After several discussions with folks at the show, we concurred that in order to legitimately claim the the Wu-Tang Clan was in the building, there had to be at least five of the extant members present. Well, We got U-God, Cappadonna, Inspektah Deck, GZA, and Ghostface Killah — just enough for the city. They were plagued with sound system problems, mainly screeching mics, but the energy was at a feverpitch. The five of them eased out on stage one by one, exchanging verses, and when Ghostface finally emerged, I thought the Austin Music Hall was done for.

Rob Sonic reppin' the Well-Red Bear

Somehow since last time I’d seen him, Rob Sonic had become convinced that I didn’t love him anymore. Fortunately he came back to town with Aesop Rock and DJ Big Wiz (collectively known as Hail Mary Mallon), and I was able to profess my love to him anew. The boys were in town to rock the back patio at Home Slice Pizza. They brought their friend Kimya Dawson (see the clip embedded below), who made me weep like a baby every time she took the stage. Aesop Rock, Rob, and Wiz did a quick but thorough mix of old and new material, all of which was the toppest of notches. Cannot wait to hear all of  their new records (several in the works from these folks).

Somehow, my man Merrick (of Music Impacts — more on this project on the site later) got us into the VIP at Perez Hilton’s party at The Moody Theatre, where we drank free drinks and watched Liz Phair freaking own the place. No small feat considering the size of that monstrosity. We stumbled off into the night not long after her stellar set (which included classics like “SuperNova,” “6’1″,” “Flower,” and closed with “Fuck and Run”).

Not Liz Phair.

A ten-day orbit of fun and stimuli like this makes saying “thank you” seem ridiculous, but I must try anyway. Many thanks to old friends Dave Allen, Jeff Newelt, Kenyatta Cheese, Heather Gold, Kerrisa Bearce, Travis McCutcheon, Miriam and Jake Hodesh from Geekend, Aesop Rock, Rob Sonic, and Big Wiz, as well as Lauren Larson, Eric Larson, and Rachel of Ume (and mutual friends Andrea, Jessica, Ronnie, and Chad), for getting me into stuff, buying me drinks, and just for simply being my friends.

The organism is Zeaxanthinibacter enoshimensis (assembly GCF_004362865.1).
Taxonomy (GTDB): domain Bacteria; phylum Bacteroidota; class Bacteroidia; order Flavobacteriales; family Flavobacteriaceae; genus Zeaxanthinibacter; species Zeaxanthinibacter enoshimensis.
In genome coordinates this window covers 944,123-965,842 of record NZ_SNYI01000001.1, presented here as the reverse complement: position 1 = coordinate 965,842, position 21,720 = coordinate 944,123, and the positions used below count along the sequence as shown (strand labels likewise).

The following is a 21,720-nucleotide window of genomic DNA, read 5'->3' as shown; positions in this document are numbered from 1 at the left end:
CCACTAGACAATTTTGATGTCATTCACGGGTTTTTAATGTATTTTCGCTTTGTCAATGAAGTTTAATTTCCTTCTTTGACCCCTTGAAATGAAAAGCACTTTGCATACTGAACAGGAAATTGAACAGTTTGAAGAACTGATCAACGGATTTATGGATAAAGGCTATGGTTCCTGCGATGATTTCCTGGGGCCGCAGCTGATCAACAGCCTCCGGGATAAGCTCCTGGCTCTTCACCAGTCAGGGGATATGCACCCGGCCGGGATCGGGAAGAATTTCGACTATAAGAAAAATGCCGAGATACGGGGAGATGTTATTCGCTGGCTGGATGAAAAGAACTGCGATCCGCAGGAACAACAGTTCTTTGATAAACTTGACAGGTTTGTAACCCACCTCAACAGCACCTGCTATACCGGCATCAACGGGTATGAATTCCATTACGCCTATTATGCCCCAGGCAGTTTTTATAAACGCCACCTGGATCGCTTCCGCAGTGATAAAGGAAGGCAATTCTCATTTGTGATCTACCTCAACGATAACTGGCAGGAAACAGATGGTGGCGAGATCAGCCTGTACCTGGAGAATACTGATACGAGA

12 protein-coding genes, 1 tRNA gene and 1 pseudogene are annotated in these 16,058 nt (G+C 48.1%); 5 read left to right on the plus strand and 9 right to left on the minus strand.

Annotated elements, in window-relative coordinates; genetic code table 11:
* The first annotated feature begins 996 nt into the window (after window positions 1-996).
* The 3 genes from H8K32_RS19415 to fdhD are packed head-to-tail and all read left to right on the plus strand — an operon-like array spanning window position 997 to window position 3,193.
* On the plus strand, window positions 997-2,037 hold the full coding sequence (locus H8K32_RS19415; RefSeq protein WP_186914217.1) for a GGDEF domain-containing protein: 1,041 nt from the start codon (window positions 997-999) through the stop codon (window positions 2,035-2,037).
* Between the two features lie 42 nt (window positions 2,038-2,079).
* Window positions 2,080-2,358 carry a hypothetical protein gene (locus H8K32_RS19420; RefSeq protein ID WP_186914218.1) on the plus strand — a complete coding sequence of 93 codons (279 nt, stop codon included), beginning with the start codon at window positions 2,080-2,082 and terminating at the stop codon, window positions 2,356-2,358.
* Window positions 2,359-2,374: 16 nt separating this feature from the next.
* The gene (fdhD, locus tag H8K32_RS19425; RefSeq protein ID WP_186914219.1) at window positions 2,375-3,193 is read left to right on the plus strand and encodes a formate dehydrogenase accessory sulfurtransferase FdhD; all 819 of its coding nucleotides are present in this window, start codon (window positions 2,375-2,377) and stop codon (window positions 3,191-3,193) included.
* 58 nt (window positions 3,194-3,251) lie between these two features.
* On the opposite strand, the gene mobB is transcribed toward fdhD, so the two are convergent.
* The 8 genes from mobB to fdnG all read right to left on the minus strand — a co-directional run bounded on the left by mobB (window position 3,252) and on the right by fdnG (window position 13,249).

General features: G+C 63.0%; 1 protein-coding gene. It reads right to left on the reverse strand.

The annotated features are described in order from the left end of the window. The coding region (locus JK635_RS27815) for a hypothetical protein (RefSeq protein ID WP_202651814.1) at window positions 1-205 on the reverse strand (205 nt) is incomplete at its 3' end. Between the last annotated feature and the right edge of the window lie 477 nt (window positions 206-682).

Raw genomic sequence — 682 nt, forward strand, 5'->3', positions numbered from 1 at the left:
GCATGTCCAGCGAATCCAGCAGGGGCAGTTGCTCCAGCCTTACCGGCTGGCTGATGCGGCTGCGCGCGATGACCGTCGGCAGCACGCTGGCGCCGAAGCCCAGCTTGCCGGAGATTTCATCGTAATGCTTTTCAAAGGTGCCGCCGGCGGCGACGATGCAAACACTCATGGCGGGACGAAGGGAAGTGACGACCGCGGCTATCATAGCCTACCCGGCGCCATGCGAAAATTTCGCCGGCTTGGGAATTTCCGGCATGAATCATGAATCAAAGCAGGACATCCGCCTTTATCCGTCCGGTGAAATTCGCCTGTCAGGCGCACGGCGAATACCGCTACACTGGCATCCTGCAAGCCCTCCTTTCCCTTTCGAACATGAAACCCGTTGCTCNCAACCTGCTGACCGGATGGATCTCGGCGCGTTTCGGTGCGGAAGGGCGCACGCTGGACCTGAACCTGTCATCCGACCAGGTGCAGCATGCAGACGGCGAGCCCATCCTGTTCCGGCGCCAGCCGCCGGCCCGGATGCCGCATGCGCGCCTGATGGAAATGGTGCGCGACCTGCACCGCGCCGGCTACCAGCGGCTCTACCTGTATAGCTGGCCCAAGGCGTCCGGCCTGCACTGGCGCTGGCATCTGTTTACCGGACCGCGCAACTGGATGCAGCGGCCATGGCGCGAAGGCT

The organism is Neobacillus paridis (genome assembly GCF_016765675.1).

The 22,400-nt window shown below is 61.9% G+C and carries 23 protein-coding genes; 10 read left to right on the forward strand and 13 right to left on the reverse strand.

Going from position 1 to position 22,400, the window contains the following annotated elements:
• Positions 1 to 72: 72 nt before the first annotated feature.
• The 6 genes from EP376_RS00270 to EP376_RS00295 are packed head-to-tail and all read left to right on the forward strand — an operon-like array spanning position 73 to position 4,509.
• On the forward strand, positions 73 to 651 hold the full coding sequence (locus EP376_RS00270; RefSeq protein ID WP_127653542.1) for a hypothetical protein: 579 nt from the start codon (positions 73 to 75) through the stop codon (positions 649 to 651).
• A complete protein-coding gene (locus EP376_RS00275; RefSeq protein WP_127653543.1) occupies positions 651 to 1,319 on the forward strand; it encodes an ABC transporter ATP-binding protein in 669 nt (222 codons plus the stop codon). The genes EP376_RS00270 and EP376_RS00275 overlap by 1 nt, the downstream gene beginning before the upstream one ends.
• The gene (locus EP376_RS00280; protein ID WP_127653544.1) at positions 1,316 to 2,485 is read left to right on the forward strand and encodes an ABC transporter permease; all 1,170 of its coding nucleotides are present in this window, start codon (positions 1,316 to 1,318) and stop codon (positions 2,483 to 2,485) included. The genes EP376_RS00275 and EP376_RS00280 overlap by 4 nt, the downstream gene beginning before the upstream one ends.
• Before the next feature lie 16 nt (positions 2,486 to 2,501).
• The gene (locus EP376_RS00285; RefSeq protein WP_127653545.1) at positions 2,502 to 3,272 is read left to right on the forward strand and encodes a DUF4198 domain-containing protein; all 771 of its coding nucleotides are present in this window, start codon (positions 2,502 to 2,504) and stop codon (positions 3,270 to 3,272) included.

High-grade humans I met this year whom I must thank include Donna Coxon-McCory, Merrick and Shivvy of Music Impacts, artist Gary Baseman, Ian and Johnny of Eclectic Method, their manager Justin Bolognino, Char Zvolanek, Michael McSunas, Shadamation, Mark E. Johnson from The University of Georgia, Brady Forest from O’Reilly, Sunni Brown, Zadi Diaz, Steve Woolf of Blip TV and Epic Fu, Tricia Wang, Kelly Khun, Cecy Correa, Stephanie Spear, Lauren Rae Bertolini, Amy Allcock, Dang Nguyen, Miriam Shoemaker, Kim Stezzi, and Brian Scipione of Sonic Living: You all made this year what it was, mind-twistingly awesome. And to those I missed: Michelle Rae Anderson, Zachary Dominitz, Chris Grayson, Sloane Kelley, Doug Stanhope, Brendon Walsh, Mark Budgell, Mark O’Sullivan, and Paul Iannacchino, Jr: Next time.

I walked out of my place at midnight on Day Number Nine, and I could hear the distant drone of a million bands still playing downtown. You can’t worry about missing something on Planet SXSW, because no matter what you’re doing, you’re always missing something.

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Here’s Kimya Dawson and Aesop Rock (a.k.a. Poltergasm!) doing “Delicate Cycle” at Home Slice Pizza on March 19, 2011 [runtime: 4:33]: